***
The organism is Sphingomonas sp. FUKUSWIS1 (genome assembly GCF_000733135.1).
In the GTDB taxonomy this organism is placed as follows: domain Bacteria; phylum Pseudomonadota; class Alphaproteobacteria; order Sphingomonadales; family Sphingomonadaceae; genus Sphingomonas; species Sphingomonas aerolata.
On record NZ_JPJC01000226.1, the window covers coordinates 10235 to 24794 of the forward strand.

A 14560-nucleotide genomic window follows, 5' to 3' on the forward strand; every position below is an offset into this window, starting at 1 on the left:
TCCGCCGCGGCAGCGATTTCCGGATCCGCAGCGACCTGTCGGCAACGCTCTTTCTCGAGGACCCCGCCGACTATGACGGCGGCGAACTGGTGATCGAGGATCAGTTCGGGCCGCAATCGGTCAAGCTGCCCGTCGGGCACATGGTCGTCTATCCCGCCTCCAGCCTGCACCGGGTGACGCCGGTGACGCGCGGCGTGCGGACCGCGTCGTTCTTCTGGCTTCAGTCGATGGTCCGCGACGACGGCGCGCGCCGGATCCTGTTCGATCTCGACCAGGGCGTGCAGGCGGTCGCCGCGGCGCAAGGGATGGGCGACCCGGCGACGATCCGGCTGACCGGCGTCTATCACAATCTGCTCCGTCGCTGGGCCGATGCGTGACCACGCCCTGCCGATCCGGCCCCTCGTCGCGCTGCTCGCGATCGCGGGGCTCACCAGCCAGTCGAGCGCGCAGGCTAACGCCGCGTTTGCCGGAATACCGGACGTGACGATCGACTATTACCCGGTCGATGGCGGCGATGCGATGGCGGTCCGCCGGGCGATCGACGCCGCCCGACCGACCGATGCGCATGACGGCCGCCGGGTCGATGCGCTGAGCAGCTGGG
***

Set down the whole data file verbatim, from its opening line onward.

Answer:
The organism is Sphingomonas sp. FUKUSWIS1 (genome assembly GCF_000733135.1).
In the GTDB taxonomy this organism is placed as follows: domain Bacteria; phylum Pseudomonadota; class Alphaproteobacteria; order Sphingomonadales; family Sphingomonadaceae; genus Sphingomonas; species Sphingomonas aerolata.
On record NZ_JPJC01000226.1, the window covers coordinates 10235 to 24794 of the forward strand.

A 14560-nucleotide genomic window follows, 5' to 3' on the forward strand; every position below is an offset into this window, starting at 1 on the left:
TCCGCCGCGGCAGCGATTTCCGGATCCGCAGCGACCTGTCGGCAACGCTCTTTCTCGAGGACCCCGCCGACTATGACGGCGGCGAACTGGTGATCGAGGATCAGTTCGGGCCGCAATCGGTCAAGCTGCCCGTCGGGCACATGGTCGTCTATCCCGCCTCCAGCCTGCACCGGGTGACGCCGGTGACGCGCGGCGTGCGGACCGCGTCGTTCTTCTGGCTTCAGTCGATGGTCCGCGACGACGGCGCGCGCCGGATCCTGTTCGATCTCGACCAGGGCGTGCAGGCGGTCGCCGCGGCGCAAGGGATGGGCGACCCGGCGACGATCCGGCTGACCGGCGTCTATCACAATCTGCTCCGTCGCTGGGCCGATGCGTGACCACGCCCTGCCGATCCGGCCCCTCGTCGCGCTGCTCGCGATCGCGGGGCTCACCAGCCAGTCGAGCGCGCAGGCTAACGCCGCGTTTGCCGGAATACCGGACGTGACGATCGACTATTACCCGGTCGATGGCGGCGATGCGATGGCGGTCCGCCGGGCGATCGACGCCGCCCGACCGACCGATGCGCATGACGGCCGCCGGGTCGATGCGCTGAGCAGCTGGG